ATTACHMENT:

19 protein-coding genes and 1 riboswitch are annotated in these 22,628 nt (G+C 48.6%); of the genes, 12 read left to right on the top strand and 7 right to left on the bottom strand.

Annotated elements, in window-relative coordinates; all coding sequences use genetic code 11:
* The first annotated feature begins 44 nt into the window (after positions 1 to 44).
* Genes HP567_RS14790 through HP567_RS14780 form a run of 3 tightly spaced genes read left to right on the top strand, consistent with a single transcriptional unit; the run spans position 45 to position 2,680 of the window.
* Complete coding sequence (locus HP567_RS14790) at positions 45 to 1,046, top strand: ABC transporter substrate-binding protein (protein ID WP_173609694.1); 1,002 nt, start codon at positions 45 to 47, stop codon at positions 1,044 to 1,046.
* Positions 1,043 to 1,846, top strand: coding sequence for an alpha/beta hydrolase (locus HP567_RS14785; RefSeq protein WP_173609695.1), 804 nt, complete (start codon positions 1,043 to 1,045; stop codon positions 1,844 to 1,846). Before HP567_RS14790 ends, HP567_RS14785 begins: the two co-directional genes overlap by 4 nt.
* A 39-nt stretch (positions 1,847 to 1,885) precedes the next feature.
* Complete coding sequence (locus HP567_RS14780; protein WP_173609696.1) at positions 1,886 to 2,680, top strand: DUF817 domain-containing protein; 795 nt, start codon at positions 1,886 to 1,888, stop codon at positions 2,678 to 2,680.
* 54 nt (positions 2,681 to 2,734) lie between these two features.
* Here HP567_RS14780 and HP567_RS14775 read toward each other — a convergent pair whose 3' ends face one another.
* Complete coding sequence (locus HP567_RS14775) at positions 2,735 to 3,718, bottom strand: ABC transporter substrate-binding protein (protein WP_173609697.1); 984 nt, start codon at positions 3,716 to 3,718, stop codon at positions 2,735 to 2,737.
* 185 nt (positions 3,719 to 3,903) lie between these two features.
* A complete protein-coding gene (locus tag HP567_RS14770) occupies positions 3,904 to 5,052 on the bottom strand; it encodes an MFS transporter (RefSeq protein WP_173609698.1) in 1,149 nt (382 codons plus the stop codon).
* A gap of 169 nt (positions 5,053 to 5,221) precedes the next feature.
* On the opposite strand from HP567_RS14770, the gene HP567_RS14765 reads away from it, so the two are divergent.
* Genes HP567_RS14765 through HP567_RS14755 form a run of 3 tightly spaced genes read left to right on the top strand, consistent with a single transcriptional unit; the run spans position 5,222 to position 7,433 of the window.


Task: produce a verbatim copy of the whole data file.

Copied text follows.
19 protein-coding genes and 1 riboswitch are annotated in these 22,628 nt (G+C 48.6%); of the genes, 12 read left to right on the top strand and 7 right to left on the bottom strand.

Annotated elements, in window-relative coordinates; all coding sequences use genetic code 11:
* The first annotated feature begins 44 nt into the window (after positions 1 to 44).
* Genes HP567_RS14790 through HP567_RS14780 form a run of 3 tightly spaced genes read left to right on the top strand, consistent with a single transcriptional unit; the run spans position 45 to position 2,680 of the window.
* Complete coding sequence (locus HP567_RS14790) at positions 45 to 1,046, top strand: ABC transporter substrate-binding protein (protein ID WP_173609694.1); 1,002 nt, start codon at positions 45 to 47, stop codon at positions 1,044 to 1,046.
* Positions 1,043 to 1,846, top strand: coding sequence for an alpha/beta hydrolase (locus HP567_RS14785; RefSeq protein WP_173609695.1), 804 nt, complete (start codon positions 1,043 to 1,045; stop codon positions 1,844 to 1,846). Before HP567_RS14790 ends, HP567_RS14785 begins: the two co-directional genes overlap by 4 nt.
* A 39-nt stretch (positions 1,847 to 1,885) precedes the next feature.
* Complete coding sequence (locus HP567_RS14780; protein WP_173609696.1) at positions 1,886 to 2,680, top strand: DUF817 domain-containing protein; 795 nt, start codon at positions 1,886 to 1,888, stop codon at positions 2,678 to 2,680.
* 54 nt (positions 2,681 to 2,734) lie between these two features.
* Here HP567_RS14780 and HP567_RS14775 read toward each other — a convergent pair whose 3' ends face one another.
* Complete coding sequence (locus HP567_RS14775) at positions 2,735 to 3,718, bottom strand: ABC transporter substrate-binding protein (protein WP_173609697.1); 984 nt, start codon at positions 3,716 to 3,718, stop codon at positions 2,735 to 2,737.
* 185 nt (positions 3,719 to 3,903) lie between these two features.
* A complete protein-coding gene (locus tag HP567_RS14770) occupies positions 3,904 to 5,052 on the bottom strand; it encodes an MFS transporter (RefSeq protein WP_173609698.1) in 1,149 nt (382 codons plus the stop codon).
* A gap of 169 nt (positions 5,053 to 5,221) precedes the next feature.
* On the opposite strand from HP567_RS14770, the gene HP567_RS14765 reads away from it, so the two are divergent.
* Genes HP567_RS14765 through HP567_RS14755 form a run of 3 tightly spaced genes read left to right on the top strand, consistent with a single transcriptional unit; the run spans position 5,222 to position 7,433 of the window.